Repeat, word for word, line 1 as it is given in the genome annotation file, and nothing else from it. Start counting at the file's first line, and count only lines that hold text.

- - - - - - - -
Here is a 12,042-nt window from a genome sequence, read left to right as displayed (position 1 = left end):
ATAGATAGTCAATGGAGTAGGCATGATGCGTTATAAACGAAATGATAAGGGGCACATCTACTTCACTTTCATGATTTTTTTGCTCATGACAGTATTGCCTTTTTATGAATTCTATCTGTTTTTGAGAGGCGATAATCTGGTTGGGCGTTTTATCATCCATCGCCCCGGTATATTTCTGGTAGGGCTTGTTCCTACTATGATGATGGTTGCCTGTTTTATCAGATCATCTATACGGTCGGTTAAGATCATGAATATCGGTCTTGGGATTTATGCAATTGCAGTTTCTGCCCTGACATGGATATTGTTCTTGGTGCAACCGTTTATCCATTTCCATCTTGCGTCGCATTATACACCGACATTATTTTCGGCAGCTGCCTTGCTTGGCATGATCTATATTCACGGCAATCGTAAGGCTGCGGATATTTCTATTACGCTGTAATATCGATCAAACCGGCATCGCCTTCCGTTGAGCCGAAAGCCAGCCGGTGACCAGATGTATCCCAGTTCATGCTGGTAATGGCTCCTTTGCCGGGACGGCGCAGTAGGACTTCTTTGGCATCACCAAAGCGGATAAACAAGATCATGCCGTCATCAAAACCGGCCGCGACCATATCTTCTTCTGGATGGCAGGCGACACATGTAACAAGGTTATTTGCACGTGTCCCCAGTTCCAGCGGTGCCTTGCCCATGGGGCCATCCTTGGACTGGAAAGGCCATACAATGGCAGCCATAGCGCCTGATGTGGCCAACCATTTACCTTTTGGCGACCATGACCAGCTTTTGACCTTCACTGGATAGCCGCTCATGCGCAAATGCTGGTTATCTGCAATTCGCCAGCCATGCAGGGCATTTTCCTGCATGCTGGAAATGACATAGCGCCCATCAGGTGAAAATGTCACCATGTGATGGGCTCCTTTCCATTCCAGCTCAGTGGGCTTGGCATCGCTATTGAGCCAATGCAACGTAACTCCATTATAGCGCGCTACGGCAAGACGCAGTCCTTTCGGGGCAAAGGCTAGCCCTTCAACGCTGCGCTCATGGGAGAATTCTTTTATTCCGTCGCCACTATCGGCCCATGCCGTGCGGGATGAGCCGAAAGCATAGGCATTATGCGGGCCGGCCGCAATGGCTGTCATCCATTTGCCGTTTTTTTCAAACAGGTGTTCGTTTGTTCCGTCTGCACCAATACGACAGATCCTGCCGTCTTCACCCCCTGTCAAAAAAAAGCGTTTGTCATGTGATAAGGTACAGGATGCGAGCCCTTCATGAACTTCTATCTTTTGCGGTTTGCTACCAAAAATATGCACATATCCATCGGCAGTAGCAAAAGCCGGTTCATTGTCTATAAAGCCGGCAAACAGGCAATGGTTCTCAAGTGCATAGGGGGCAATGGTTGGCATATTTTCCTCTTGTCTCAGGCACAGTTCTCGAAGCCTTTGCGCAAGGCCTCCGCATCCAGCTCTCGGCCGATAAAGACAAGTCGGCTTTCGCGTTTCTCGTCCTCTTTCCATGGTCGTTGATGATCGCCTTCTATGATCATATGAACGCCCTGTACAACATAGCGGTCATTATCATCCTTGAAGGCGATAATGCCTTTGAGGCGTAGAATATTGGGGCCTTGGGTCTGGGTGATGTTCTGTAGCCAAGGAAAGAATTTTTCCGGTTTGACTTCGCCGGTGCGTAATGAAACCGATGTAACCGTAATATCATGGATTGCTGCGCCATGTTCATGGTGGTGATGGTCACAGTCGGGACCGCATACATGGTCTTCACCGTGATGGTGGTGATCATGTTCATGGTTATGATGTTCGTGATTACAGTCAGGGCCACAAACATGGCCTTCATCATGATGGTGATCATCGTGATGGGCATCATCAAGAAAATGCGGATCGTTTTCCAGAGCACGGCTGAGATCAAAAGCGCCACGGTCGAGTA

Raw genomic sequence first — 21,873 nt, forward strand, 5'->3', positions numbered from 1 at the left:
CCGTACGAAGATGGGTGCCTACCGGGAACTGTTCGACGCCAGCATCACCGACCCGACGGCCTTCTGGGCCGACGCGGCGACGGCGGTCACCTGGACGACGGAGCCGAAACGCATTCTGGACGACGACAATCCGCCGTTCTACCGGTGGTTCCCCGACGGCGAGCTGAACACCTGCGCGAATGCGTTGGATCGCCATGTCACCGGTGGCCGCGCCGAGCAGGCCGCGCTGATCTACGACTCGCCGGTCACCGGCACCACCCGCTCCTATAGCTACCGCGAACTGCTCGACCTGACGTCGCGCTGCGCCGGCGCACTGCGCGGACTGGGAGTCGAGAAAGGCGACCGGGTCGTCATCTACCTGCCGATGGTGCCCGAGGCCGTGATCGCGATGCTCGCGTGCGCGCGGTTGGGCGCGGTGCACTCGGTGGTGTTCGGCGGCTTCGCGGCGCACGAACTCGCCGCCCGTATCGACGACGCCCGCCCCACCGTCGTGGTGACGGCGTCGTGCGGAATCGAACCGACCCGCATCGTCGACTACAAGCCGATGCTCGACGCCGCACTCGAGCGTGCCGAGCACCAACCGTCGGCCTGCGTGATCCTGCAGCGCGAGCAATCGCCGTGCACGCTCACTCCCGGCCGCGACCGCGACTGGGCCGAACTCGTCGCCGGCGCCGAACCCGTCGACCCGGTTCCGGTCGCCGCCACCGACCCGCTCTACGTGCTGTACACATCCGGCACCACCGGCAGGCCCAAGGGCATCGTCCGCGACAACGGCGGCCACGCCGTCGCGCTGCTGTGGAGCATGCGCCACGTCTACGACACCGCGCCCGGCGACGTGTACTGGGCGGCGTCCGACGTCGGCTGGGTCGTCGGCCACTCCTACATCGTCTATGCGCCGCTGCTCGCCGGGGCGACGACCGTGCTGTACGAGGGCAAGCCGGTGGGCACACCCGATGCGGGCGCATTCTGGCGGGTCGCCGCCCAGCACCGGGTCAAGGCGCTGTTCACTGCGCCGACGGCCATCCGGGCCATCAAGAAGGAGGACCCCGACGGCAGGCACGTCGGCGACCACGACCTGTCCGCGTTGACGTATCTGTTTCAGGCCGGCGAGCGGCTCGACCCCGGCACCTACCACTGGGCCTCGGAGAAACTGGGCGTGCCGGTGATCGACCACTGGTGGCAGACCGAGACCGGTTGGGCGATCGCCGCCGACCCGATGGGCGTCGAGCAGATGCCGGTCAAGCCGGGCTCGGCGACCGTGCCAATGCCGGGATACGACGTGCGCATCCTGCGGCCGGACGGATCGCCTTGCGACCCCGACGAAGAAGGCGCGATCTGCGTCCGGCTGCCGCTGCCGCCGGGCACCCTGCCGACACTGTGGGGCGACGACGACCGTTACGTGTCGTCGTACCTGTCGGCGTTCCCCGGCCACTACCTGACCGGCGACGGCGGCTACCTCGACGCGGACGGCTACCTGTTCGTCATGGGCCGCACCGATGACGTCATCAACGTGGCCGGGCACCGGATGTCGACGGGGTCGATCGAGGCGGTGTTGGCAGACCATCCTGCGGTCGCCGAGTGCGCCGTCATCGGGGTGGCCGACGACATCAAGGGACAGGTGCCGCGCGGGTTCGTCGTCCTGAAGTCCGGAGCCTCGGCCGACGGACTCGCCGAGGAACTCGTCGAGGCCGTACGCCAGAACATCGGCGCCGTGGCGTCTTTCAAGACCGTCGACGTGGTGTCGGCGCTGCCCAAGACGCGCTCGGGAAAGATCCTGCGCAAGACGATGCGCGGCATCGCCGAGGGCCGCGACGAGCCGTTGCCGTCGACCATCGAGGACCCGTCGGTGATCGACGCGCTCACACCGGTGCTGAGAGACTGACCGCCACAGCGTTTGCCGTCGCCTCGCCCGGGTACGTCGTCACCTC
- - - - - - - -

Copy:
Here is a 12,042-nt window from a genome sequence, read left to right as displayed (position 1 = left end):